There was a cute stub of a pink bulb flickering in front of the meter. There were plastic red flowers on top of the dashboard and a zebra-striped cushion on the back seat. I told A that it is excellent when people are unabashed about what they want their cars to look like – so what if it involves neon colors and materials that go into making toy Anacondas. He shook his head and got in. So much for good cheer.
The music, in complete harmony with the décor, was loud and remixed. I was enjoying a lusty rendition of ‘Kaanta Laga’ when A insisted that the guy switch off the music. I would have insisted but I did see a vein throbbing on his head. Magnanimity was in order.
As we zipped past Nariman Point and Marine Drive and wet roads and shiny diners and palms and lashing waves, I realized something. What I felt then was something I could not have enough of. The pavements and the sea and A’s shoulder that I put my head on. This ache that I felt even though I was where I wanted – in Bombay, with A. I wanted to hug the Byculla bridge and felt really affectionate in Chembur and held A’s hand really tight around Lilavati. What is this kind of missing? These insane pangs of not being able to speak because your throat hurts because of the stupid lump in the throat.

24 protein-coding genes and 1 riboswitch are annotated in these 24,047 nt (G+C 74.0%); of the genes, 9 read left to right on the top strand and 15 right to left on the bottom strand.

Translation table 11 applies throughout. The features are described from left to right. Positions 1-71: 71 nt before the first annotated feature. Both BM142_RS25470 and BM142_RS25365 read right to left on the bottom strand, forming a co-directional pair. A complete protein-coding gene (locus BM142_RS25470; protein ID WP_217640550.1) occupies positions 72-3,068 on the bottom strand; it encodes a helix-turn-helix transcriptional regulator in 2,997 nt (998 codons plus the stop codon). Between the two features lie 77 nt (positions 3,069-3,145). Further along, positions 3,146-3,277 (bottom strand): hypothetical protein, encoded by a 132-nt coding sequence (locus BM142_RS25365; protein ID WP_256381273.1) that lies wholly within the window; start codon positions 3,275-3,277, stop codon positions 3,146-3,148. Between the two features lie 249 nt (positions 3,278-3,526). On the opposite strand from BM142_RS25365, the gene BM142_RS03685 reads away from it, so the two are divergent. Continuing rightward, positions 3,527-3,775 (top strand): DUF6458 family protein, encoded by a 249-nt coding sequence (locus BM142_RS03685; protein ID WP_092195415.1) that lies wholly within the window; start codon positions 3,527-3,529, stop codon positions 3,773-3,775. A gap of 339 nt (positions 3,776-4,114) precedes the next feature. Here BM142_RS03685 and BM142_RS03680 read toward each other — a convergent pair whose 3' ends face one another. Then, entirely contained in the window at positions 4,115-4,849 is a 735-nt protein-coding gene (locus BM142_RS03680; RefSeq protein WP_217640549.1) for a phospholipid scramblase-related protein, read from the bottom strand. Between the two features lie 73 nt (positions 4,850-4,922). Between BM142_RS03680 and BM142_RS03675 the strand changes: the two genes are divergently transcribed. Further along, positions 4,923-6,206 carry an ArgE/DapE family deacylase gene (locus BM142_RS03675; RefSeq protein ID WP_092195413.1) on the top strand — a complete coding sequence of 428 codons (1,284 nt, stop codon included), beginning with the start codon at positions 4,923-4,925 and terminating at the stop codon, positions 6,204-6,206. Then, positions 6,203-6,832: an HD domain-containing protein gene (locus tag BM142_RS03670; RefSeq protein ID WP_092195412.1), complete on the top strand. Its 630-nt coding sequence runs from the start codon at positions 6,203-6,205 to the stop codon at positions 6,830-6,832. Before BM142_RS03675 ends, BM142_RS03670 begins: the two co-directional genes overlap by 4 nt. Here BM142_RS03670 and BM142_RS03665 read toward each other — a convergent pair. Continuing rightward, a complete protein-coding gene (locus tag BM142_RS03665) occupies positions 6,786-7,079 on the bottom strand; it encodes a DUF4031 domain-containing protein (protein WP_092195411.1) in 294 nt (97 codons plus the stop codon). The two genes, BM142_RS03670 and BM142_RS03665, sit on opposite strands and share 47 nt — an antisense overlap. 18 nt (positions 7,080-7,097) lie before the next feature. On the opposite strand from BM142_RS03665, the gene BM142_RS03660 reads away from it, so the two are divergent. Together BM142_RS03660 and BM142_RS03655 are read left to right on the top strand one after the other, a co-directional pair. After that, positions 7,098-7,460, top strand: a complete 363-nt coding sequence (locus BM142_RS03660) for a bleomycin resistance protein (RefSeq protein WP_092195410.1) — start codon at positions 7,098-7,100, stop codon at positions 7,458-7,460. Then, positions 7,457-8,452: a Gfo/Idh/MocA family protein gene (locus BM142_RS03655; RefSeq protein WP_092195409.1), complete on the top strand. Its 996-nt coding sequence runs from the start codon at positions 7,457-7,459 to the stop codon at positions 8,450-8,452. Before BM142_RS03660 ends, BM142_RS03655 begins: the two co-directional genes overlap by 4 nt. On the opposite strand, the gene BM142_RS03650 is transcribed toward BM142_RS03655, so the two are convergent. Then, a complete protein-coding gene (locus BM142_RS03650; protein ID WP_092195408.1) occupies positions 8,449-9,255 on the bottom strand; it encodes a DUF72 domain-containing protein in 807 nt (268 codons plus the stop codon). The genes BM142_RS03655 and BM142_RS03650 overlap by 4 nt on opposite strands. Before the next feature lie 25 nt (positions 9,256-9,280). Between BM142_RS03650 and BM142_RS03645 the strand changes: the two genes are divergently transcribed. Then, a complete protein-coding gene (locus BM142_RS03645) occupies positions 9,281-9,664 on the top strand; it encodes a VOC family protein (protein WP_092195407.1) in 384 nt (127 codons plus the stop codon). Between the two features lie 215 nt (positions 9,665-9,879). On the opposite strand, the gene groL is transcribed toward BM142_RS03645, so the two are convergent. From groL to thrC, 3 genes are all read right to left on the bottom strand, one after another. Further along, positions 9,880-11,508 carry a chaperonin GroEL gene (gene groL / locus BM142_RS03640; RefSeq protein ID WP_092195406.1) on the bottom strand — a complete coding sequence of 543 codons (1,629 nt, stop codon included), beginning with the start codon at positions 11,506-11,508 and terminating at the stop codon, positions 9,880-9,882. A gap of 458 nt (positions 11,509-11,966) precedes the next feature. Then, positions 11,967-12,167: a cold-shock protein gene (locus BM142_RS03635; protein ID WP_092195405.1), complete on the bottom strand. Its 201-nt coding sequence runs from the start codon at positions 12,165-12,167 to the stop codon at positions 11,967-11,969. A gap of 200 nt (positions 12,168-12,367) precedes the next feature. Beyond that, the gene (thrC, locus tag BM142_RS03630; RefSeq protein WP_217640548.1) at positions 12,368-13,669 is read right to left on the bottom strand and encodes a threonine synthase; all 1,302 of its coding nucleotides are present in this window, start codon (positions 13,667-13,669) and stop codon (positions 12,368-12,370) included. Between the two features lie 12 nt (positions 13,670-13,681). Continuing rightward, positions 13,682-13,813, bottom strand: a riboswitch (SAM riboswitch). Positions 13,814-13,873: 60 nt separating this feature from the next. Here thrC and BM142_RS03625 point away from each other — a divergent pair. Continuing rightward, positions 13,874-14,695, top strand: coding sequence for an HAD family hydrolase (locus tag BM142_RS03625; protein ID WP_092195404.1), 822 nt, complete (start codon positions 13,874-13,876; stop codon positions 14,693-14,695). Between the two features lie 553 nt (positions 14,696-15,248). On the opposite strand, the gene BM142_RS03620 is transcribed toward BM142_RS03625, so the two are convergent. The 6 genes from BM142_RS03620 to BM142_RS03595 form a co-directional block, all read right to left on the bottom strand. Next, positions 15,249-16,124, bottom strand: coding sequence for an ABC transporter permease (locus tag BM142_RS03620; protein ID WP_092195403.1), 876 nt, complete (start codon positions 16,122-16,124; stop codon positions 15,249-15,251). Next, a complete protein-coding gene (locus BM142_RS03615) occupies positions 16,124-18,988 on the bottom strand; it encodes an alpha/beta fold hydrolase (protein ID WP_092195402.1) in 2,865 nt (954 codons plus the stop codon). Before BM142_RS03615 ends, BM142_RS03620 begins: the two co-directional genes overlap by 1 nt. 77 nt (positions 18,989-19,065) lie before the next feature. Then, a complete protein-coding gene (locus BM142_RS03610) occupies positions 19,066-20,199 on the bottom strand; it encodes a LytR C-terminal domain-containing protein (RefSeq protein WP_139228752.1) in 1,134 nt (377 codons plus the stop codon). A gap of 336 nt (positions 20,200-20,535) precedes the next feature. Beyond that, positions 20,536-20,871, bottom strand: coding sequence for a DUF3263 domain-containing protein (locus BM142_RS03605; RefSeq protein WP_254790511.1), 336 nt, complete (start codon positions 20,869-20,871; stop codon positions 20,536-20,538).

I wanted to tell A about this city. I wanted to tell him that ever since I left home and went wherever, ever since I was old enough to fall in love, ever since I was foolish enough to expect a grand romance, ever since all of that…this city set a benchmark for my heart. I wanted to mean to someone what the sea and the smells of this land meant to me. I wanted someone to take comfort in me the way I took comfort in it – even as a memory. And if ever, parting was in the offing, I wanted us to part the way I parted from here – with the inevitable hope and promise that I would be back because I never left it completely.
I wanted to be somebody’s Bombay.
This is what I wanted to say. A sat quietly with the pink light dancing on his fingers. I asked him what he was thinking, although I had guessed.
He looked at me very pensively and told me that there are some things he never knew could actually happen.
‘Like what?’, I asked.
‘The men’s loo in that hotel didn’t have water. They only have paper. Can you believe that?’
I think I’ll keep some things to myself.